The losses of the masses must be recovered. The Institute for Policy Studies, a Washington D.C. think tank, outlined in “A Sensible Plan for Recovery” some measures that ought to be heeded. In suggesting that Congress make Wall Street pay for both the bailout and a true economic stimulus package, the IPS recommended a securities transactions tax, a minimum corporate income tax, recovery of bonuses paid to Wall Street CEOs responsible for the crisis, an end to corporate tax havens, and an end to tax loopholes for CEO pay: Fair regulation of financial markets. Further measures will be needed to break up concentrations of corporate power. As David Corten suggested, market prices must internalize full social and environmental costs, trades between nations must be in balance, investment must be local, no player can be big enough to directly influence market price, power must be equitably distributed, the market must depend on the free flow of information (no intellectual property rights). For instance, conglomerations dishing out millions on greenwashing campaigns rarely implement the green protocols they champion. Such practices must stop immediately, and actual immediate change must begin to fuel a new economy based on resources and creative endeavors, with full transformation coming about slowly. (an economy changed hastily will end up authoritarian, with power accumulating among the most politically and economically powerful lenders.
Senator Bernie Sanders observed, “If a company is too big to fail, it is too big to exist.” Institutions must be vulnerable to challenge by uninstitutionalized groups of individuals forming specifically for the task of disputing illegitimate power. The work of these theoretical individuals would most likely be to disperse power among a greater number of people. Let’s work from the assumption that power corrupts, our founding fathers believed this to be so. So, all power is illegitimate, except for that of the parent protecting a child. Of course dominion will exist, though in a severely debased and checked form.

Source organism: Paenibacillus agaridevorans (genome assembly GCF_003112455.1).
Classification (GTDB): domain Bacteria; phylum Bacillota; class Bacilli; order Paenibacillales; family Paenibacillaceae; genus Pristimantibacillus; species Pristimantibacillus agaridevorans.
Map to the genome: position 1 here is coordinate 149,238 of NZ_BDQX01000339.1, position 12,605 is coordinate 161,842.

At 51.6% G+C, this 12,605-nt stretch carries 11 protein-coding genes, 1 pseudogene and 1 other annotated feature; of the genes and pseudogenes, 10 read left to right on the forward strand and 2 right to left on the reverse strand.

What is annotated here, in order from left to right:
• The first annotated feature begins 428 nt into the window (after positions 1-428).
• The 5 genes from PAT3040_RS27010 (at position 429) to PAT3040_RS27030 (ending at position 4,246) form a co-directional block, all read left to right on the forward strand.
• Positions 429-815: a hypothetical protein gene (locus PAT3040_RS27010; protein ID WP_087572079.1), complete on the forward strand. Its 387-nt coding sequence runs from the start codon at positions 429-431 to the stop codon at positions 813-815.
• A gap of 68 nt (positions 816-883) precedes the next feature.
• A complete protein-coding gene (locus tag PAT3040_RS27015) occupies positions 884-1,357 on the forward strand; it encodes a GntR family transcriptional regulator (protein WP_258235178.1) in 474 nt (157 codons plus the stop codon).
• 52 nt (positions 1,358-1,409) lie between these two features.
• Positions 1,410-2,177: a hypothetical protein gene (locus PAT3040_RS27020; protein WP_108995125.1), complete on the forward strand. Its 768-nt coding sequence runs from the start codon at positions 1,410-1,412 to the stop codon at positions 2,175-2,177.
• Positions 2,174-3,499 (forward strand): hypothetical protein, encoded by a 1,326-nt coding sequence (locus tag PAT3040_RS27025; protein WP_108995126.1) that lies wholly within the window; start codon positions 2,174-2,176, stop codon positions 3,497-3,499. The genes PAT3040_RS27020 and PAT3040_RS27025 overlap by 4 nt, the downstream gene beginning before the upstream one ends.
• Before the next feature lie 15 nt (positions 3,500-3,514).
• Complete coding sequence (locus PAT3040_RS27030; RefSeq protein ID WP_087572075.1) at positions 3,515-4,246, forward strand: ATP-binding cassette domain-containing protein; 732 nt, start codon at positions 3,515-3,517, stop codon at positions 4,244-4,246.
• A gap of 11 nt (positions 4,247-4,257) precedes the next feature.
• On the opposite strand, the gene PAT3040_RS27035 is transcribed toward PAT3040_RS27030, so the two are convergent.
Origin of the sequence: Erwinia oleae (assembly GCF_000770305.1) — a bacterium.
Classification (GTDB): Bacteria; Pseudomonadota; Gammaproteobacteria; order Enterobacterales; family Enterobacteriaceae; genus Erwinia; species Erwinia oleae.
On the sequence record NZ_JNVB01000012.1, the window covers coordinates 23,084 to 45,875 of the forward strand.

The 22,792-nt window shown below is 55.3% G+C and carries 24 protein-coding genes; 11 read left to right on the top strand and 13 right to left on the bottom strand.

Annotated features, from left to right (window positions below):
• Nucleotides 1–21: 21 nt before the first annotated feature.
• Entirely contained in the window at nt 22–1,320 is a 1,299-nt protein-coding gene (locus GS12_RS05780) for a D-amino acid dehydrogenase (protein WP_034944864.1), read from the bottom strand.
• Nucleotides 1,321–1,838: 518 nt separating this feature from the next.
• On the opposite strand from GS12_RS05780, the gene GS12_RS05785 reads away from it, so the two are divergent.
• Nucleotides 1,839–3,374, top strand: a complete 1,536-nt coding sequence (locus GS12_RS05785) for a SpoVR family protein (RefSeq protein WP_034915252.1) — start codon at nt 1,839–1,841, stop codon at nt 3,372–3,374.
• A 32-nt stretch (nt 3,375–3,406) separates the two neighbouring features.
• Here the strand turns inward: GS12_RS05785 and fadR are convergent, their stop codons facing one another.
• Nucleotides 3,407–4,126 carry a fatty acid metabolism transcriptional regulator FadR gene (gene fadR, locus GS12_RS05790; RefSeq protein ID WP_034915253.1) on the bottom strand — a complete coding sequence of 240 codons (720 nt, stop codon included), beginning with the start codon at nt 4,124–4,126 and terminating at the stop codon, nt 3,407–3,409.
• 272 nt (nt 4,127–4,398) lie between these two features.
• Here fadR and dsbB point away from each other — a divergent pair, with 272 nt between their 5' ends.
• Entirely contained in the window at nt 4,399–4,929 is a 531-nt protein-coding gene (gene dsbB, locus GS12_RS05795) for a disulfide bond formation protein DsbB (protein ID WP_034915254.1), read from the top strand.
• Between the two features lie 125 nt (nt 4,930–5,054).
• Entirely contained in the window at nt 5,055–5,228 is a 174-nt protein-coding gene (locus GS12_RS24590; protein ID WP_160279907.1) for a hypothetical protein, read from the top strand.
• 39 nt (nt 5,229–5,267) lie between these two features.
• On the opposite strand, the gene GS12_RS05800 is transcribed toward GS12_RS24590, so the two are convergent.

The current economic system posits consumers as slaves to be herded by their colonial master. We just happen to be awfully free these days. The Federal Reserve and Wall Street’s biggest players have control over the money supply, over predatory lending practices (Proverb: The rich rules over the poor, and the borrower becomes the lender's slave.), and over lobbying and campaign contributions used to suppress wages, dismantle social safety nets, and capture the value of productivity gains for themselves. The top 1 percent of the U.S. income earners increased their share of national cash income from 9 percent to 19 percent between 1980 and 2005, according to Charles R. Morris. Income for 90 percent of households fell relative to inflation, household savings rates dropped to less than one percent, and household debt soared as Main Street workers struggled to hold their lives together. It hasn’t worked. The base economic structure, the family, has failed in modern US society: fifty percent end in divorce and fifty percent of spouses find themselves in the sack with someone other than their partner. No wonder why we kids are so fucking mental! Drink, Drank, Punk! (Or you’re half-baked).
A distribution of wealth through progressive tax rates, increasing the minimum wage, containing health care costs, and regulating mortgage and credit card interest rates is crucial to moving forward. Whether we stay the current course or not, American free market capitalism is dead, so stop groping. Combine this with a debt free money system—or one based on resources instead of moneydebt—and Main Streets dependence on Wall Street financing is eliminated. To finance Main Street economies a network of independent and locally owned community banks will serve fine. They, in turn, would fund a projected central bank, whose power comes from the network of local banks, among whom power is dispersed equally.
Foreign Policy Advisor, as well as Bilderberg group and trilateral commission member, Zbigniew Brzezinksi admits that we live in a more enlightened world than ever. In such a world the only function of a legitimate economic system is to serve life. Currently economic success is gauged solely against financial indicators such as gross domestic product and stock prices, with social and environmental consequences going nearly wholly neglected. In our current economy 51 of the top 100 economies are corporations, and, in some cases, individuals. The new political and economic structure of America is an outcome thereof. Simultaneously, as many researchers note, happiness, and traditional indicators of social and environmental health, have declined while GDP increases.